A paradigm is really in crisis when its best practitioners desert it, as Thomas Kuhn pointed out in his classic The Structure of Scientific Revolutions, and something akin to what happened during the crisis of the Copernican paradigm in physics occurred in neoclassical economics shortly after the Asian financial crisis, with key intellectuals leaving the fold -- among them Jeffrey Sachs, noted earlier for his advocacy of "free market" shock treatment in Eastern Europe in the early 1990s; Joseph Stiglitz, former chief economist of the World Bank; Columbia Professor Jagdish Bhagwati, who called for global controls on capital flows; and financier George Soros, who condemned the lack of controls in the global financial system that had enriched him.

The second moment of the crisis of the globalist project was the collapse of the third ministerial of the WTO in Seattle in December 1999. Seattle was the fatal intersection of three streams of discontent and conflict that had been building for sometime:

  • Developing countries resented the inequities of the Uruguay Round agreements that they felt compelled to sign in 1995.

  • Massive popular opposition to the WTO emerged globally from myriad sectors of global civil society, including farmers, fisherfolk, labor unionists, and environmentalists. By posing a threat to the well being of each sector in many of its agreements, the WTO managed to unite global civil society against it.

  • There were unresolved trade conflicts between the EU and the US, especially in agriculture, which had been simply been papered over by the Uruguay Round agreement.

These three volatile elements combined to create the explosion in Seattle, with the developing countries rebelling against Northern diktat at the Seattle Convention Center, 50,000 people massing militantly in the streets, and differences preventing the EU and US from acting in concert to salvage the ministerial. In a moment of lucidity right after the Seattle debacle, British Secretary of State Stephen Byers captured the essence of the crisis: "[T]he WTO will not be able to continue in its present form. There has to be fundamental and radical change in order for it to meet the needs and aspirations of all 134 of its members."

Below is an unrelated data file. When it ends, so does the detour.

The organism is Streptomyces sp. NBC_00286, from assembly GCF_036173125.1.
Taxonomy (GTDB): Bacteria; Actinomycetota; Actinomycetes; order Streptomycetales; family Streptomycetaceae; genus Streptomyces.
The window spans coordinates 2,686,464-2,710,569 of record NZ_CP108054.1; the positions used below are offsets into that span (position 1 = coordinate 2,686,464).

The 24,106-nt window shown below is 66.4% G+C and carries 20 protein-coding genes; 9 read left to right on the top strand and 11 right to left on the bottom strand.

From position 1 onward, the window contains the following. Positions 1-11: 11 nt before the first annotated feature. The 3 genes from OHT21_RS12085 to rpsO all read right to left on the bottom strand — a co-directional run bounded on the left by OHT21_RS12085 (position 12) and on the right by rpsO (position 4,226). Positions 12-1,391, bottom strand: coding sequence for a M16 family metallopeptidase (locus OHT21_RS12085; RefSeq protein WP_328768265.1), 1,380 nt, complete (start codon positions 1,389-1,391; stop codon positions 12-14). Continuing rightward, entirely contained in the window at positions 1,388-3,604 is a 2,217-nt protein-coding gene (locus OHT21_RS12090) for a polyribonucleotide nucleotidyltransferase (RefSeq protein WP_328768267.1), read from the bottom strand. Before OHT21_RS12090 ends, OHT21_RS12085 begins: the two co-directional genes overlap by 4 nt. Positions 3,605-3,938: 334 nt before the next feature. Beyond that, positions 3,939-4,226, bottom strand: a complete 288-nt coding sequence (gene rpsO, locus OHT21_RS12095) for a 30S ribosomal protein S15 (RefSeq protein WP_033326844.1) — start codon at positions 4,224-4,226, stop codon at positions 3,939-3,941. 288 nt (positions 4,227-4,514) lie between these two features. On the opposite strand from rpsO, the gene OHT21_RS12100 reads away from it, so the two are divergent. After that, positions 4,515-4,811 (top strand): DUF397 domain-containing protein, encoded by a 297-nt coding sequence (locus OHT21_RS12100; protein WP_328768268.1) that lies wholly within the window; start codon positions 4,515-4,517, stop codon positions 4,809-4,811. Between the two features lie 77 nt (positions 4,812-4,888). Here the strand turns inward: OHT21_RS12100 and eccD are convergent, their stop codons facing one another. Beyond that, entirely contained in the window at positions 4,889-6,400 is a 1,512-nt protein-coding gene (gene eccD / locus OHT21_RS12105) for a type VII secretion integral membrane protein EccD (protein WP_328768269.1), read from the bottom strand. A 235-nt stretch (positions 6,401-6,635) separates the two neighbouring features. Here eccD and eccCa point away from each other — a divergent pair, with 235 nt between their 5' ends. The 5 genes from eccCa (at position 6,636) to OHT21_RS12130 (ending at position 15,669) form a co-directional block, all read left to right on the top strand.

The third moment of the crisis was the collapse of the stock market and the end of the Clinton boom. This was not just the bursting of the bubble but a rude reassertion of the classical capitalist crisis of overproduction, the main manifestation of which was massive overcapacity. Prior to the crash, corporate profits in the US had not grown since 1997. This was related to overcapacity in the industrial sector, the most glaring example being seen in the troubled telecommunications sector, where only 2.5 per cent of installed capacity globally was being utilized. The stagnation of the real economy led to capital being shifted to the financial sector, resulting in the dizzying rise in share values. But since profitability in the financial sector cannot deviate too far from the profitability of the real economy, a collapse of stock values was inevitable, and this occurred in March 2001, leading to the prolonged stagnation and the onset of deflation.